(3) The sudden realization that you can cook rice in a crock pot. Which seems so obvious in retrospect, but I have wasted so much rice by boiling it on the stove and inadvertently burning some, never realizing there was an easier way.
Artistically cohesive wind turbines on the Eiffel Tower. Gosh, those are classy. How soon can we install artsy-but-functional wind turbines on everything else? Because it should be sooner.
Tags: astronomy, cats, environmentalist, SCIENCE!
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…or, science continues to be awesome.
“A warning for future space colonizers: Babies born in space might not ever figure out how to deal with gravity. Jellyfish babies, at least, have to deal with massive vertigo on Earth after spending their first few days in space.”
Visualization of how cats see the world versus how humans do! Much better night vision, of course; but as it turns out, way worse distance vision.
The sun decides to reverse the polarity of the neutron flow. …okay, not exactly, but it is literally reversing its own polarity.
This is either the real-world precursor to hard-light holograms, or lightsabers. Possibly both. Exciting either way!
“The mini-livers that Organovo made are just half a millimetre deep and 4 millimetres across but can perform most functions of the real thing. To create them, a printer builds up about 20 layers of hepatocytes and stellate cells – two major types of liver cell. Crucially, it also adds cells from the lining of blood vessels. These form a delicate mesh of channels that supply the liver cells with nutrients and oxygen, allowing the tissue to live for five days or longer.”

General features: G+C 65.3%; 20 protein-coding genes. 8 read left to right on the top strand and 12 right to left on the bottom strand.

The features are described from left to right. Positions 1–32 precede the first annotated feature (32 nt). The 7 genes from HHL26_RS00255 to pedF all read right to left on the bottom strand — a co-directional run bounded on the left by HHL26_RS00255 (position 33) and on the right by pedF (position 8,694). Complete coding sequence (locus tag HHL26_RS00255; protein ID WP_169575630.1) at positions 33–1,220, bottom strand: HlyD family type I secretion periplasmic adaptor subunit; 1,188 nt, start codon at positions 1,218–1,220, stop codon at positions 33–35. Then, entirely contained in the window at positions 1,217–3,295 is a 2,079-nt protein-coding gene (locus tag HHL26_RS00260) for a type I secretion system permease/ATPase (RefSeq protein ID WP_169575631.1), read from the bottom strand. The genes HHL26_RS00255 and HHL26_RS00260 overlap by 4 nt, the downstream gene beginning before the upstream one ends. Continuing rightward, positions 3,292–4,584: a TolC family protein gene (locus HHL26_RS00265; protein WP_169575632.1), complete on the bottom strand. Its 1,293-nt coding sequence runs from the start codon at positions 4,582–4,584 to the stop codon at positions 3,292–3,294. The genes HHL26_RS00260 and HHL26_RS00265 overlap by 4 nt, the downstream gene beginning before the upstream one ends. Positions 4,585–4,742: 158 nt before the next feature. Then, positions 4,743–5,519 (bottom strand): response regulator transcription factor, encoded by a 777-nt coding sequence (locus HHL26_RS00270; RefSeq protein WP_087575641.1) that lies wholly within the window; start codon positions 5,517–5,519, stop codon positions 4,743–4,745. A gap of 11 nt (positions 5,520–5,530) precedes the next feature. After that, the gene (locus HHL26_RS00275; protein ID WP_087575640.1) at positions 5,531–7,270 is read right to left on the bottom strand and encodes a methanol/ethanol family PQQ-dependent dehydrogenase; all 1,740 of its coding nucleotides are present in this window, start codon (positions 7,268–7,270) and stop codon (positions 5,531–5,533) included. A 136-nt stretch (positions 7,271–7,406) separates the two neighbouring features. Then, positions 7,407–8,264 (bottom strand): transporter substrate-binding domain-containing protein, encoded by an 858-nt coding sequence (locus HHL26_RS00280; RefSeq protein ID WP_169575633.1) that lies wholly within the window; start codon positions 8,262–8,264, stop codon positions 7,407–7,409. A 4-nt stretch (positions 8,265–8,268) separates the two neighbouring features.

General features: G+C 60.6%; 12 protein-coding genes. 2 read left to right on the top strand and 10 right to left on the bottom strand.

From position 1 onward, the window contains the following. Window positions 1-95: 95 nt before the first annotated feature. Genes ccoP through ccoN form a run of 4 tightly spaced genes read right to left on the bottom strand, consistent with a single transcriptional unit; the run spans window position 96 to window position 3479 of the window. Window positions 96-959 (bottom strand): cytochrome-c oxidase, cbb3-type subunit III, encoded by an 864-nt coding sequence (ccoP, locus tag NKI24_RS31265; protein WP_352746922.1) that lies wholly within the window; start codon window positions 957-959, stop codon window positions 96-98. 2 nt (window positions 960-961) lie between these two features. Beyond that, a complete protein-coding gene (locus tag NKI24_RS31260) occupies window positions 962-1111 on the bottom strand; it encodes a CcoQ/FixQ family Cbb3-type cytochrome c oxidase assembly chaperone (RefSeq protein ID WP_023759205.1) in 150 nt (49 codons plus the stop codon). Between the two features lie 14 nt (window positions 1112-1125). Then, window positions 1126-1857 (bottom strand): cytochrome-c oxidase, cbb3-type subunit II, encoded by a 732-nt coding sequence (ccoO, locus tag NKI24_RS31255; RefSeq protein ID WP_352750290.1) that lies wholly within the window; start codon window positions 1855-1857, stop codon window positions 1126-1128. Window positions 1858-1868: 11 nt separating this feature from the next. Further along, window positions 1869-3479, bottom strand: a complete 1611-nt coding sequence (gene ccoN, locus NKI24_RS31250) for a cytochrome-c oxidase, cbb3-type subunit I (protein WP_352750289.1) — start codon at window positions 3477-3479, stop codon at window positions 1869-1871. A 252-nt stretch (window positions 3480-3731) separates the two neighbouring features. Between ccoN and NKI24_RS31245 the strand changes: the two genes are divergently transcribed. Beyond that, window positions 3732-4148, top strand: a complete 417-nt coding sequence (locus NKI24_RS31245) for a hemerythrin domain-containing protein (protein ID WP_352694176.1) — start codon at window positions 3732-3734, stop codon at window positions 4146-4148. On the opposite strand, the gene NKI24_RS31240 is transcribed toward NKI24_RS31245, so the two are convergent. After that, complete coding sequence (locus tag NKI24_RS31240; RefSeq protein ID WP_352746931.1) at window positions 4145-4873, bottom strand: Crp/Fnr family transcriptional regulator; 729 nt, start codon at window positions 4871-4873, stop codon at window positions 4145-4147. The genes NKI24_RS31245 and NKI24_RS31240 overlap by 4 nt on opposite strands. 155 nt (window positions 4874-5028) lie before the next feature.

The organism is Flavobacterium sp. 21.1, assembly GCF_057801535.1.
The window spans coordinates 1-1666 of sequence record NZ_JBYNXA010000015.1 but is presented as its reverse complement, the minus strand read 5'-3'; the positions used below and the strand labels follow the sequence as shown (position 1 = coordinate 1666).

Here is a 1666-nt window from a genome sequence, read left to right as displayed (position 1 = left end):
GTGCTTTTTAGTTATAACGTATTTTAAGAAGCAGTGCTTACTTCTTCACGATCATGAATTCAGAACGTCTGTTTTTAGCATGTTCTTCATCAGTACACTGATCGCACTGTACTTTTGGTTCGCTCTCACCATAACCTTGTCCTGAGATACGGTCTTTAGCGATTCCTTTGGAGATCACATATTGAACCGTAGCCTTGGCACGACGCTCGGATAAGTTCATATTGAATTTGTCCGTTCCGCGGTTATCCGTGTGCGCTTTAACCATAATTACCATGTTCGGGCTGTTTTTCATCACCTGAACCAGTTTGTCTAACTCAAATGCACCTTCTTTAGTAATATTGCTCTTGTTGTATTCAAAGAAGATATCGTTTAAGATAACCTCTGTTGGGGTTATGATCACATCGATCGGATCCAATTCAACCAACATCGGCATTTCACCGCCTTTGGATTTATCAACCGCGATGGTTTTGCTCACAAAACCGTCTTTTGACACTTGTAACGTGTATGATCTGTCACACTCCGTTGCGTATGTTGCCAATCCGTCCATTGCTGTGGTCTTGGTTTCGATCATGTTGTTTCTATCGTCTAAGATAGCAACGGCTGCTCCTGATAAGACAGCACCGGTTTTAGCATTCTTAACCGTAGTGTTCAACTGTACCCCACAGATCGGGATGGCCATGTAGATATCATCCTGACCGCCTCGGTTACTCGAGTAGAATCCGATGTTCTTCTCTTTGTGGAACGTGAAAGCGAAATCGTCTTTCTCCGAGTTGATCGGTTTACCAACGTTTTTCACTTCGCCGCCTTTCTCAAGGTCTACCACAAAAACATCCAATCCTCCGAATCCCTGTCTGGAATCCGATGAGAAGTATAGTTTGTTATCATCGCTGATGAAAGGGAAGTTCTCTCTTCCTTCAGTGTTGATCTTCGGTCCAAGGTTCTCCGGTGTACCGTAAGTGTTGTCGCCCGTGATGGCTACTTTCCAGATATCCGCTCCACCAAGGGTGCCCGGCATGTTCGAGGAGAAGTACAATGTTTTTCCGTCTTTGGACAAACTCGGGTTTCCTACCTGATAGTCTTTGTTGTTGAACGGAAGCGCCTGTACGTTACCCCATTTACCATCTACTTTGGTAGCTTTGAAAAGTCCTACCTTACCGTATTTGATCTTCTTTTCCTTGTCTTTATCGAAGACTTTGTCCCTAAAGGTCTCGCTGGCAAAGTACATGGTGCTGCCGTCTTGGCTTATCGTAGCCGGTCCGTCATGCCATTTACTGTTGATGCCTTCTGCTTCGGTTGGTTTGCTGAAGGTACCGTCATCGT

“It’s still in the ‘so crazy it just might work’ stage, but these microalgae-powered lamps, invented by French biochemist Pierre Calleja, could absorb a ton of carbon from the air every year. That’s as much as 150 to 200 trees.”
And now, the weather. January 24, 2014Posted by Erin Ptah in News Roundup.
Tags: environmentalist, global warming, the weather
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On the doing-it-right end of the spectrum: Sweden has used up all its garbage (and other European countries are now paying to have it import theirs).
“Though [one of the biggest onshore oil spills in recent U.S. history] occurred on September 29, the U.S. National Response Center – tasked with responding to chemical and oil spills – did not make the report available until October 8 due to the ongoing government shutdown.”
“The century-old house was the last structure left on Holland Island, an abandoned watermen’s community. Waves had eroded so much land that, at high tide, the house seemed to sit directly on the waves.”
“The detective work has required scientists to grapple with the influence of ancient ice sheets, the meaning of islands that are sinking in the Chesapeake Bay, and even the effect of a giant meteor that slammed into the earth.”